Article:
And oh, how they did!

Hosting seminars on feminist methodology, launching books such as The Ugly Canadian by Yves Engler and The AKP Years in Turkey by Simten Coşar, and allying themselves with the Ontario Public Research Interest Group (OPIRG), the CSRC had become a hub and sanctuary for those swimming against the currents of austerity, colonialism, and intellectual boredom. Scholars and students looked forward to the group’s annual conference, coming from Central and Western Canada, the northeast of the United States, the Middle East, and South Asia. To the delight of the masses, the CSRC’s fourth annual conference was held in 2012, entitled “Fault Lines of Revolution!”

With a membership continually growing, representing an increasing number of undergraduate students, the venerable CSRC became a Carleton University Students’ Association (CUSA) club – at least until the beginning of the end in 2012. Plagued by technocratic thugs who had commandeered the normally progressive undergraduate union, the CSRC was forced to spend a ridiculous amount of time haggling, fighting, and hoop-jumping to satisfy the ideologically driven new CUSA executive, arguing that, yes, even left-wing student groups deserve the same treatment as the gun club and the anti-abortionists they preferred to support. The CSRC joined with other working groups of OPIRG to defend the organization against the callous attack and attempted defunding of the PIRG, celebrating with the progressive left when undergraduate students voted to continue supporting OPIRG, with over 70 per cent in favour of keeping the progressive hub on campus. That year, the CSRC hosted its fifth and final annual conference, entitled “Eulogies for the Public: Capitalism, Warfare, and the Conservative Turn.”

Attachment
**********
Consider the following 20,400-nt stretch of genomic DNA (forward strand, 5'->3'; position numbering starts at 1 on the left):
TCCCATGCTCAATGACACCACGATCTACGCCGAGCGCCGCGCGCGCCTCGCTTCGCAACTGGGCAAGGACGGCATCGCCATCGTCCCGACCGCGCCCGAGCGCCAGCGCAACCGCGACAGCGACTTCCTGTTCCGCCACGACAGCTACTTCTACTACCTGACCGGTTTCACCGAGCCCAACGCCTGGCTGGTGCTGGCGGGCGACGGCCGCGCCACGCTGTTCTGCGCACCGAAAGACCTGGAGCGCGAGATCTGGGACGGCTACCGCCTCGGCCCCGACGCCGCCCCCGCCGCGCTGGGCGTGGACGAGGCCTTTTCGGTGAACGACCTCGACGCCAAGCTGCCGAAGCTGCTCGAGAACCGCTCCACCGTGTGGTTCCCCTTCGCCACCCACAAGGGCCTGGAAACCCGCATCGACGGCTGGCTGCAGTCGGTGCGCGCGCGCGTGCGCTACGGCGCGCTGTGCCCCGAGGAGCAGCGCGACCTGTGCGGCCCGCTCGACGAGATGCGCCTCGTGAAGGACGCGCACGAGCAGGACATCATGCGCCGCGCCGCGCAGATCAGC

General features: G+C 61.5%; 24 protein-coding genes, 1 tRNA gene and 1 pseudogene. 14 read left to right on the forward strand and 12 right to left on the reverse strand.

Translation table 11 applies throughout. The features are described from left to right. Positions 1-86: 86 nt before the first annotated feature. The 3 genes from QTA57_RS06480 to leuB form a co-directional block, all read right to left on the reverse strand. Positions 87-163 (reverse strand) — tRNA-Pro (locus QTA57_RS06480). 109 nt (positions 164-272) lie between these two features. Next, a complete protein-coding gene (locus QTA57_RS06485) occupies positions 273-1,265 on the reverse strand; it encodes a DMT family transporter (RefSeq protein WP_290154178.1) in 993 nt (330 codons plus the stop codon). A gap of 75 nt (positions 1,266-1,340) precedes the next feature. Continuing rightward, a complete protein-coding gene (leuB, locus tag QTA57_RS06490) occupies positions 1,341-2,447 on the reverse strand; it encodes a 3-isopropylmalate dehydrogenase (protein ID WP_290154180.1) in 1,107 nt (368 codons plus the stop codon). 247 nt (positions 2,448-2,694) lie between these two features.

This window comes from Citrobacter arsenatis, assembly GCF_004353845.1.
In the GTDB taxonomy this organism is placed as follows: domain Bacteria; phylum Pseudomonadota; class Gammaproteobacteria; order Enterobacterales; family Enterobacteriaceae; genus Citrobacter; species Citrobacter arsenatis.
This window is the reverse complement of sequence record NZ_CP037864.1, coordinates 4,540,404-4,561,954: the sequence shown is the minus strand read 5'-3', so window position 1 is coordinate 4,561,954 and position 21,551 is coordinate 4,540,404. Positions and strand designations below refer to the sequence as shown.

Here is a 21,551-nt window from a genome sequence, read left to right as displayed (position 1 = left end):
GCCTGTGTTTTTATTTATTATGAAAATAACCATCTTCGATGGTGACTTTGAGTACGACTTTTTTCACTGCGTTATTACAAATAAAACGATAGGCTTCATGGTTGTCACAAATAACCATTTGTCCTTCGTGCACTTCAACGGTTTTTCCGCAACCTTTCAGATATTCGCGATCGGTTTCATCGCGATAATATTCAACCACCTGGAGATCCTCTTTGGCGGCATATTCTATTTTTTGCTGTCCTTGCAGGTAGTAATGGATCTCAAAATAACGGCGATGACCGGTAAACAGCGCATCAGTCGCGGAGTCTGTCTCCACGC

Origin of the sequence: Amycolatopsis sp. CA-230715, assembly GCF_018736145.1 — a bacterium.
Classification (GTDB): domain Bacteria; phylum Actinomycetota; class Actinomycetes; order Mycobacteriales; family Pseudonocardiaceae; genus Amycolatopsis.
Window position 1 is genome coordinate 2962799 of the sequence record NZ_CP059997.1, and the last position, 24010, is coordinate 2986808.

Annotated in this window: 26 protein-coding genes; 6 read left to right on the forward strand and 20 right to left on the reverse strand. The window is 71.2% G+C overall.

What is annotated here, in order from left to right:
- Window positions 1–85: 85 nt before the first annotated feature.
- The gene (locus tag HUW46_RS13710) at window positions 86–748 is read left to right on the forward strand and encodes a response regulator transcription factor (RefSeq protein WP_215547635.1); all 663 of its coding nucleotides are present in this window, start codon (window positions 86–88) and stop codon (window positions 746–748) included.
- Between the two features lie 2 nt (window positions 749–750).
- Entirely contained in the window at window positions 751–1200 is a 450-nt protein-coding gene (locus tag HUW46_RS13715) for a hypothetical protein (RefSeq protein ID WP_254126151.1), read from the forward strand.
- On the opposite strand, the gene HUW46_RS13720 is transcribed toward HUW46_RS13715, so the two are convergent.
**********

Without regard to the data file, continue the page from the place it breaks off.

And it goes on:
While many new members have been attracted to the CSRC’s executive board over the years, and some old stalwarts remained active unto the end, its members are plagued by the torrential downpour of doctoral dissertation demands. It is perhaps fitting, then, that as they rounded out half a decade with a “Eulogy for the Public,” we offer this public eulogy in the left-wing space of thy sacred Leveller parchment! As this generation of the CSRC departs and the project lays dormant, cast thee no tear! For the foundations lie waiting for the next generation of graduate students to take up the torch and burn a fire bright enough to be worthy of remembrance!

This article first appeared in the Leveller Vol. 6, No. 3 (Nov/Dec 2013).